Trouble taking partial profit in ThinkorSwim

Vince Field

Member
Thinkorswim doesn't allow me to scale out (take partial profits) when I have a stop order in place. For example, if 100% of my position has a stop loss set for -1R, it won't let me sell 50% of my position at +1R. It thinks I want to short sell the stock. I have to cancel the stop loss in order to scale out. Is there a way I can sell part of my position with a full stop loss in place?

I was just messing around in the platform and I was able to do what I requested in my initial post. But I was trading earlier today and I wasn't able to do it. It was telling me that I couldn't short sell. I'm not sure what caused the error but I don't recall doing anything differently. Oh well. For anyone curious, you can set the stop loss in active trader by clicking the price in the "ask size" column (below the entrance price), and then chose the sell limit orders by adjusting the share size and clicking the prices you want to scale out at in the same "ask size" column but above the entrance price. You can also choose OCO or trigger w/bracket orders to set all the levels at once.
 

rad14733

Well-known member
VIP
What you have described is standard functionality for Thinkorswim... Are you reporting a problem or just restating known facts...??? Thinkorswim has several ways to enter and exit trades but isn't especially geared towards partial Buys or Sells... We have to work within the constraints of the platform... Truth be told, I have never bought or sold a partial lot - equities by the 100 share lot and options by the contract, both singly or in multiples...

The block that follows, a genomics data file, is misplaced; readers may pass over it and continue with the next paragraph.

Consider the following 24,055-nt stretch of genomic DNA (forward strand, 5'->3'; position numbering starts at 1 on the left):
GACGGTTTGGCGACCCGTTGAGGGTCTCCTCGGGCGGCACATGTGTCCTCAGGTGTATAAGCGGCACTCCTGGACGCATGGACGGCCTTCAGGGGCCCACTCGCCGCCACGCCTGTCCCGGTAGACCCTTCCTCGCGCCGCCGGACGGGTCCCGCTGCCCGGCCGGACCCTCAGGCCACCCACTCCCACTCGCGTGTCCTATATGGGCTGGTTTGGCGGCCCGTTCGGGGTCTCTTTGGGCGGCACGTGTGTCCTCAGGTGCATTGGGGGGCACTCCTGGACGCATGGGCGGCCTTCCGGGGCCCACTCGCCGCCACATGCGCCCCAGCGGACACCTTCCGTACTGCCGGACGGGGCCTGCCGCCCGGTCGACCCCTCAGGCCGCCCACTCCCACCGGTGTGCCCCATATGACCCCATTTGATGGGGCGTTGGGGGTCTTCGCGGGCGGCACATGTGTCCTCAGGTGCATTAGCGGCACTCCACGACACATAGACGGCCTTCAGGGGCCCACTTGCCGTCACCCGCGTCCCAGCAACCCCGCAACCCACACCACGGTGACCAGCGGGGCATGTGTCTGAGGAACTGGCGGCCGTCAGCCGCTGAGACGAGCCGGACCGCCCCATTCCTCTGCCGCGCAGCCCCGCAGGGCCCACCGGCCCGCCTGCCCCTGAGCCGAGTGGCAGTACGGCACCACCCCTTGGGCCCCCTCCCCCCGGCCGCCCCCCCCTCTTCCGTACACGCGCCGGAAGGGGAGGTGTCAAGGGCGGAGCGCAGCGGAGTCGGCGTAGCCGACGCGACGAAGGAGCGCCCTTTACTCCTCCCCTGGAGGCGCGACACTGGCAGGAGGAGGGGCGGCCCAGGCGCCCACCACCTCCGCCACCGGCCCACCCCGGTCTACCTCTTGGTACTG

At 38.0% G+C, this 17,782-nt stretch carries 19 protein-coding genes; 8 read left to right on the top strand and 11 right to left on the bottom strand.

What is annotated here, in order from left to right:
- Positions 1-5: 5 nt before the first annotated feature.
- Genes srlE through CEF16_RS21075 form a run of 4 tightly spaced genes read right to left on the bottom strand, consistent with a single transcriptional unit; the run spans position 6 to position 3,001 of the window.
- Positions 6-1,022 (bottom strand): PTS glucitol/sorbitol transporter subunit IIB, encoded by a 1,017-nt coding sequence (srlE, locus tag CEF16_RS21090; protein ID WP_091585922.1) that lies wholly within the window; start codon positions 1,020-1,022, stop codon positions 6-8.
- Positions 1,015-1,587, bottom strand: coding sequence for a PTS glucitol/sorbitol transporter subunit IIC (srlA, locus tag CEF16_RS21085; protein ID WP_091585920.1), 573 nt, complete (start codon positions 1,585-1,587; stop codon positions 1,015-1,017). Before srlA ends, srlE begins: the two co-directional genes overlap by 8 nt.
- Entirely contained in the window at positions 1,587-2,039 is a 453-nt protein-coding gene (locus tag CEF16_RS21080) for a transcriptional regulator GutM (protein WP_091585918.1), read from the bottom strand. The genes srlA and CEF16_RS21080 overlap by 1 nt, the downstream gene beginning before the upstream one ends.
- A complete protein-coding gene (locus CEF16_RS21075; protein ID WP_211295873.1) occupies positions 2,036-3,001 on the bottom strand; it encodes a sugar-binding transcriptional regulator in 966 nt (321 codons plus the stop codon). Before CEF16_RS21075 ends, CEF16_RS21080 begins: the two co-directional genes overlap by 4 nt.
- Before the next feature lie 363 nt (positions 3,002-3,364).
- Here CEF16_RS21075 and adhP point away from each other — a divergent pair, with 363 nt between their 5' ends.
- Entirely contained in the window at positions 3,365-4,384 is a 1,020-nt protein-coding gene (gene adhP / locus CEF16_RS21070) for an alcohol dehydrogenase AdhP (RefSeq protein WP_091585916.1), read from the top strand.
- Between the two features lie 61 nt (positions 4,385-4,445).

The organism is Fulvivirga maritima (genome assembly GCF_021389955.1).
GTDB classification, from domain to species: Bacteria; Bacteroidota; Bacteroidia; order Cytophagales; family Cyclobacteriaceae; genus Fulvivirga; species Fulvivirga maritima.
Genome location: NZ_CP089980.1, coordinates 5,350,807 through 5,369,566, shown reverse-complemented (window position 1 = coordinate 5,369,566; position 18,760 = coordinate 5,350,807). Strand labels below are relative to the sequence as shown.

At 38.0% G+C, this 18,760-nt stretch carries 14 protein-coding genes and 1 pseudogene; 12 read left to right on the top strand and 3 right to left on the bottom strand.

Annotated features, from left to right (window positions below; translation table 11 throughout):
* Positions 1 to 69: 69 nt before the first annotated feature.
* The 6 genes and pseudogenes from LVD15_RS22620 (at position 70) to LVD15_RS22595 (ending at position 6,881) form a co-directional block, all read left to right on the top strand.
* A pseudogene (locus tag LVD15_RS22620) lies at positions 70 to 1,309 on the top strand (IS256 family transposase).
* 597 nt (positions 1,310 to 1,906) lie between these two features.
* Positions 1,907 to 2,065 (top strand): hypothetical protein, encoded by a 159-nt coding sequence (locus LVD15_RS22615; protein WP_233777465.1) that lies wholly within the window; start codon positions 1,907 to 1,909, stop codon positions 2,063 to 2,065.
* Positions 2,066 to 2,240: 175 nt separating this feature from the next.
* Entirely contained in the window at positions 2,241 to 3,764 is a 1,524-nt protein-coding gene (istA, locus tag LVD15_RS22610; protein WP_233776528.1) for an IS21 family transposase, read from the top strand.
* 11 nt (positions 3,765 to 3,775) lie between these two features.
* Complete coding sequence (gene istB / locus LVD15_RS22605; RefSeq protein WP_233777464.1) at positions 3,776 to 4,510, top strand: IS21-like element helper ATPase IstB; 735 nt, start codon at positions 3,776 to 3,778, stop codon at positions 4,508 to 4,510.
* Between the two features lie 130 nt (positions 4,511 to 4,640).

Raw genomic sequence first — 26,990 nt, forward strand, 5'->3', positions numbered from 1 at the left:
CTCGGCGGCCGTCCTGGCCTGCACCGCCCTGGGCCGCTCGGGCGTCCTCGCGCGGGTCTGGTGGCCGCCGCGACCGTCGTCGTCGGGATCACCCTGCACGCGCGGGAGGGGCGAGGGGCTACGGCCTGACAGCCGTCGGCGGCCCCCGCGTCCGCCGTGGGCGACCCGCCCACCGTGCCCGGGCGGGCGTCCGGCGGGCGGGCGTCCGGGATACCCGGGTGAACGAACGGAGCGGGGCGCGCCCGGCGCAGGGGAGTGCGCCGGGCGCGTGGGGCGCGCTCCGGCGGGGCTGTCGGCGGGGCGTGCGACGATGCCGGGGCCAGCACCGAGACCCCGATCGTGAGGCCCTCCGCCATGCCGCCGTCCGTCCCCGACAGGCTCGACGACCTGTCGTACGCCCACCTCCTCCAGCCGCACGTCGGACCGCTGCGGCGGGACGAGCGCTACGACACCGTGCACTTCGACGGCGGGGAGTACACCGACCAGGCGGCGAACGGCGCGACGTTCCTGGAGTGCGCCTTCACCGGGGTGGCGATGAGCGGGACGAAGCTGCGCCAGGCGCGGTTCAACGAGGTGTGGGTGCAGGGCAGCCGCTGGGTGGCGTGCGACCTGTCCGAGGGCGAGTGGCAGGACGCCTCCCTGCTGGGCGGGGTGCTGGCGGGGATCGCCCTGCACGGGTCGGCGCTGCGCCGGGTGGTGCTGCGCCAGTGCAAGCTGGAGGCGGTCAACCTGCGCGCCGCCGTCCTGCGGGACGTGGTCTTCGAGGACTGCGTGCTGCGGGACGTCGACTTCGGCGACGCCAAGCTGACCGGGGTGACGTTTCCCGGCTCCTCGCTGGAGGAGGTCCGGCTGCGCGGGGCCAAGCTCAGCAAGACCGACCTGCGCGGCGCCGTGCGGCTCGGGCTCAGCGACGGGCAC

Vince Field

Member
@rad14733 When I wrote the initial post I was under the belief that it wasn't possible to scale out with a stop loss in place because the platform had not allowed me to on many occasions and I couldn't figure out why. With further experimenting it seems I am in fact able to do this. I am clueless as to why I wasn't able to do it before. Perhaps I did something differently but I don't know what it could be.
 

rad14733

Well-known member
VIP
@rad14733 When I wrote the initial post I was under the belief that it wasn't possible to scale out with a stop loss in place because the platform had not allowed me to on many occasions and I couldn't figure out why. With further experimenting it seems I am in fact able to do this. I am clueless as to why I wasn't able to do it before. Perhaps I did something differently but I don't know what it could be.
As you have no doubt discovered, you can place multiple stoplosses... I use them sometimes to exit trades of multiple option contracts... I do the same with limit orders for taking profit... Glad to hear that you are getting things sorted... ;) (y)
 

Vince Field

Member
Do you scale in and/or out of trades? If so, please explain your process and the logic behind it.

I'm beginning to rethink my scale out strategy. I've been scaling out 1/3 or 1/2 at 1R, another 1/3 or half at 2R, and letting the rest ride to try for higher profits, but I don't want to sacrifice a larger profit for the comfort of taking some early profit but reducing total profit if it's not worth it in the long run.

I've also been considering starting to scale into riskier trades or anticipatory trades entered before confirmation.